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Under-Designing for Success
by Randy OConnor on 09/28/11 05:06:00 pm   Expert Blogs   Featured Blogs

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The following blog post, unless otherwise noted, was written by a member of Gamasutra’s community.
The thoughts and opinions expressed are those of the writer and not Gamasutra or its parent company.

 

[quick promotion!] I just finished the game Dead End for iPhone and iPod touch. It's on iTunes HERE for $0.99. You should go buy it!  And play it! And hopefully love it!

It took me about 8 months of spare time to build Dead End, my first professional solo game, and if I were to say what was the strongest element of my process, it would be what I'm calling "under-design".

A game is anything but simple.  Any solid, complete game ends up far more intricate than planned.  I doubt that, unless you're a serious vet of the industry, you ever know what will be involved with any project.  New things come up, goals change, features get expanded, other features no longer make sense when you are actually playing your game.

So when you set about to create a game solo or with a small team (or maybe even a large one), start with the smallest idea, because even that small idea has depth.  A single seed can grow an amazingly complex tree of a game, and everything that grows from those simple roots will be more connected than if you throw a bunch of seeds all together.  (Disclaimer: every rule has an exception, this is just my personal rule.  There are plenty of exceptions.)

Dead End

I learned a similar lesson when I was getting my degree in animation.  One of my favorite teachers told us to cut, cut, cut our goals down.  He didn't expect anything more than fifteen seconds of animation.  Fifteen seconds was all we needed for the entire semester.  He said even five seconds would be acceptable.  But that five seconds better be the sweetest damn thing.  Our teacher wanted to love every second of our final projects.  Every frame better look fantastic.  If we dared to make 60 seconds of animation, well, good luck!  The best projects that semester were all twenty to thirty seconds.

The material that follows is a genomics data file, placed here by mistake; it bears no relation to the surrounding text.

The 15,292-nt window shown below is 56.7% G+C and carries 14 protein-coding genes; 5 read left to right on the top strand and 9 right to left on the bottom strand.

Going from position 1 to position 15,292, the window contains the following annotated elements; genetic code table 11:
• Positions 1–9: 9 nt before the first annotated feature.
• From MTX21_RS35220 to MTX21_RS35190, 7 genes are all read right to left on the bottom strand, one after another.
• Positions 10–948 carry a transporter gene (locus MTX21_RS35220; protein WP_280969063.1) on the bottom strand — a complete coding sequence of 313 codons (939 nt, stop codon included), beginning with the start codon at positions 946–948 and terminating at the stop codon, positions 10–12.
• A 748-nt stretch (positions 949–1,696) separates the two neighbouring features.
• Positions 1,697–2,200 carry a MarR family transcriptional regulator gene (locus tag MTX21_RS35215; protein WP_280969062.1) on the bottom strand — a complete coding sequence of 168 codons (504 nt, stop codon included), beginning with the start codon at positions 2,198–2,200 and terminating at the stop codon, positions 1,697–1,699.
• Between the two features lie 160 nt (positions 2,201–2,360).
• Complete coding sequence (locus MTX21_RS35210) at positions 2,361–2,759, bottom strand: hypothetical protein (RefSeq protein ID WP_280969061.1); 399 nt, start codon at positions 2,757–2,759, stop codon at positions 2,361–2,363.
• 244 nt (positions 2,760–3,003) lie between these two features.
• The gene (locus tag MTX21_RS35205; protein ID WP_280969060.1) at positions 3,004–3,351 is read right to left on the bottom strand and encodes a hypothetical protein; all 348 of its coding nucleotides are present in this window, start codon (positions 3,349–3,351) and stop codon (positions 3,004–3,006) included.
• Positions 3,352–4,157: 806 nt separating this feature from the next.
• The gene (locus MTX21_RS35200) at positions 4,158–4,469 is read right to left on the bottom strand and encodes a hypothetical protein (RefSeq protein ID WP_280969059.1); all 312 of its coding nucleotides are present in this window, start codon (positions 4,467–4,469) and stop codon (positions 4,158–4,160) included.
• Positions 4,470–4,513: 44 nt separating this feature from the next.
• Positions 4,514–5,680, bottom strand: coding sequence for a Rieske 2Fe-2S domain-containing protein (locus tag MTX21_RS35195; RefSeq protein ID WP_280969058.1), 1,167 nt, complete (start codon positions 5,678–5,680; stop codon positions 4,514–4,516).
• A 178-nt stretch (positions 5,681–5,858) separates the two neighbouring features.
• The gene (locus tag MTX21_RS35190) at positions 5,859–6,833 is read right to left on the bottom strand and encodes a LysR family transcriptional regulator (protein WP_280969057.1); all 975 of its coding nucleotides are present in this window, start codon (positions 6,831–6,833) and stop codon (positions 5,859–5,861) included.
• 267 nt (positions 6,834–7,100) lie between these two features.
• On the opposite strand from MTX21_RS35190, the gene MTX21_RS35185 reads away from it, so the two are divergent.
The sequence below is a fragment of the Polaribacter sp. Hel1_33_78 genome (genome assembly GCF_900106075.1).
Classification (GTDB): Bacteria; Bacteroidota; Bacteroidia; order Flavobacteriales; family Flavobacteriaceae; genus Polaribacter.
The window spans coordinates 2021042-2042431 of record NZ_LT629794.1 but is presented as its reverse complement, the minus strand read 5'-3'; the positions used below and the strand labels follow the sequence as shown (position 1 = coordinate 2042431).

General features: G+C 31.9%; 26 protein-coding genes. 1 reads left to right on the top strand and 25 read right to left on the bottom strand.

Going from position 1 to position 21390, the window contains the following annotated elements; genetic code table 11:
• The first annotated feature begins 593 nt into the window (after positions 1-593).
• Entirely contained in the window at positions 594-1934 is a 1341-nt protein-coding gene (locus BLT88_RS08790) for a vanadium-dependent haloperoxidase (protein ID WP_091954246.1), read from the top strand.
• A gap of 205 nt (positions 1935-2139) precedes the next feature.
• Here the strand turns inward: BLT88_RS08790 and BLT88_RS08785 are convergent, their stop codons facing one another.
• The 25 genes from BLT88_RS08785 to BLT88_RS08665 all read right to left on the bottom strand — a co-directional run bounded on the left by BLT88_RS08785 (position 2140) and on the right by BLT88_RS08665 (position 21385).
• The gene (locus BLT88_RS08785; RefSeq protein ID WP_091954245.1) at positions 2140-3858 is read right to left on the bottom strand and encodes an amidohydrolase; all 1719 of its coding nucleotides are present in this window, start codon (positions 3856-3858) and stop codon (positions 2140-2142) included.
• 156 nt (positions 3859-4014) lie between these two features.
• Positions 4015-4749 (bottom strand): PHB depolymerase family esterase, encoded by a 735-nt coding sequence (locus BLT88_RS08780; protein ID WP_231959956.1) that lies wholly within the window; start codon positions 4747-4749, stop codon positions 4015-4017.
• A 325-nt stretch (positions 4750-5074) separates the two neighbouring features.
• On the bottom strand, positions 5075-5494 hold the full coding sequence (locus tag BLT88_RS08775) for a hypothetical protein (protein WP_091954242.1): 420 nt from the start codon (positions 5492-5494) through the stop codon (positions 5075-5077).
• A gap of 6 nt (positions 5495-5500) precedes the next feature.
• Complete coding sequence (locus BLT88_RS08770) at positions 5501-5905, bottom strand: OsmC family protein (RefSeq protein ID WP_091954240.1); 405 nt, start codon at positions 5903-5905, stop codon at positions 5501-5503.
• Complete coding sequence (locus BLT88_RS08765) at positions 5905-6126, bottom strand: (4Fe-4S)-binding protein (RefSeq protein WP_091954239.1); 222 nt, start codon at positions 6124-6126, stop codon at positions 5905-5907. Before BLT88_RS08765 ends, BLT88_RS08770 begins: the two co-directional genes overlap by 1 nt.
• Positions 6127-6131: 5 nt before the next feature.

This is how I approach my games: I see what I do as primarily craft.  To me, that means simply that a game begins with a goal.  Every game I make has a different goal, and I build up and out from there.

For my experimental game Sarajevo, I have one goal: create some sense of being a helpless civilian in a warzone.  I started with something simple: How do you cope with living in a place that no longer has the safety you took for granted?  So as a designer, how do I remove safety?  Hidden, terrifying, dangerous threats such as snipers and mortars; these seemed to be a dominant topic from my reading about the siege of Sarajevo.  So that's the first aspect I have only begun to tackle.  If I am successful with that, I may work on how you interact with others or how war destroys the services we take for granted.  I didn't start with all three concepts.  If I can create the fear of being shot by snipers, the terror of avoiding places and yet not being able to avoid death, then I may try to flesh out the next aspect of being a civilian in war.